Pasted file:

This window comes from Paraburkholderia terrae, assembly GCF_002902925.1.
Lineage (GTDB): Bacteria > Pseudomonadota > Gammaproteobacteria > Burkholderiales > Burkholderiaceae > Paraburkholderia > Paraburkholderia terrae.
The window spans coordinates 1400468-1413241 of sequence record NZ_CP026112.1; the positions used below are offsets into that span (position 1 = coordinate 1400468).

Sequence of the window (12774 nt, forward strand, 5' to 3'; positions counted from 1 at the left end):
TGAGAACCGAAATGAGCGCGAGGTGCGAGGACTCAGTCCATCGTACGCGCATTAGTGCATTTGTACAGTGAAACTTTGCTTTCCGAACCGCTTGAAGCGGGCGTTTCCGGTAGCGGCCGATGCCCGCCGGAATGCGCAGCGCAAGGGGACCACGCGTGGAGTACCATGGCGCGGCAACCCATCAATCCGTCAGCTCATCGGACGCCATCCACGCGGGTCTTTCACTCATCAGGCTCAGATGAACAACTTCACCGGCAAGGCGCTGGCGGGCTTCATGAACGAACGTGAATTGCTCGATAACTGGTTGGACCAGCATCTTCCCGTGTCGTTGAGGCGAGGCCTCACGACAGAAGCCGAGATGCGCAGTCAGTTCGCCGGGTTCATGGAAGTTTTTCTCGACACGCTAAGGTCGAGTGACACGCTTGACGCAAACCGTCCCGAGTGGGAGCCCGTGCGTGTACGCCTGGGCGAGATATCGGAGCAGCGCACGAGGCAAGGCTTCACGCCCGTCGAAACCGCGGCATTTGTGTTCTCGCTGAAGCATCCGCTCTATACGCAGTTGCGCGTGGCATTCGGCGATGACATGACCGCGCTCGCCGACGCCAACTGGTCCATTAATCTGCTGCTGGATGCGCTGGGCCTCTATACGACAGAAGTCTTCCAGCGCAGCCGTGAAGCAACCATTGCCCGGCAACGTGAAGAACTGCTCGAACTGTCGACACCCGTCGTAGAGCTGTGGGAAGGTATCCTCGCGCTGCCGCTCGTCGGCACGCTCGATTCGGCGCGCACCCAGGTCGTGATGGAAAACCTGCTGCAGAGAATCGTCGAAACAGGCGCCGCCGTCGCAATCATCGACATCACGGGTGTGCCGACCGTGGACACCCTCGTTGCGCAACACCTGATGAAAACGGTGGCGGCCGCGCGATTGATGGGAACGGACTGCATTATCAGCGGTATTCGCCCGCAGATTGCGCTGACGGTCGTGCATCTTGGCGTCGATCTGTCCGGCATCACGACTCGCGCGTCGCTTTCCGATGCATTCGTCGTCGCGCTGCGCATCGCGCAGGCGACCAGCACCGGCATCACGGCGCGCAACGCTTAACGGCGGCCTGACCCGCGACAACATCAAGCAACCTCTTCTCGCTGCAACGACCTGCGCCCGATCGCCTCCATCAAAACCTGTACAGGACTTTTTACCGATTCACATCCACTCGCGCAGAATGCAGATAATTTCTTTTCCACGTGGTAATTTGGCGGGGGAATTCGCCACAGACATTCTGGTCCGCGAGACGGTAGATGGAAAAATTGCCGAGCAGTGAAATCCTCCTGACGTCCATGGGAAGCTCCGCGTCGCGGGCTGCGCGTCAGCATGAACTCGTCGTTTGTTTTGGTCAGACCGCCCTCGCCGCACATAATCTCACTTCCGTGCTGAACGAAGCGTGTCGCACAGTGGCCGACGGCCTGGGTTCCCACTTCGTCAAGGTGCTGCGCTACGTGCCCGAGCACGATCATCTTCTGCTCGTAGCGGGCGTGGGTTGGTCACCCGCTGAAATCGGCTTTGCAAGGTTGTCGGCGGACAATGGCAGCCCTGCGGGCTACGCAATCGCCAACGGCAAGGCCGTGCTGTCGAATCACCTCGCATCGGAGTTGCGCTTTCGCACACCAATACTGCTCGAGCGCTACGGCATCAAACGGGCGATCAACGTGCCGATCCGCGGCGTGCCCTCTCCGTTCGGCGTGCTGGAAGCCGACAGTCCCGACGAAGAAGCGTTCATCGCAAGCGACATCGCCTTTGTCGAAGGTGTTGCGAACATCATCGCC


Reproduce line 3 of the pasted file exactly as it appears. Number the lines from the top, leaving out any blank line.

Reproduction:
The window spans coordinates 1400468-1413241 of sequence record NZ_CP026112.1; the positions used below are offsets into that span (position 1 = coordinate 1400468).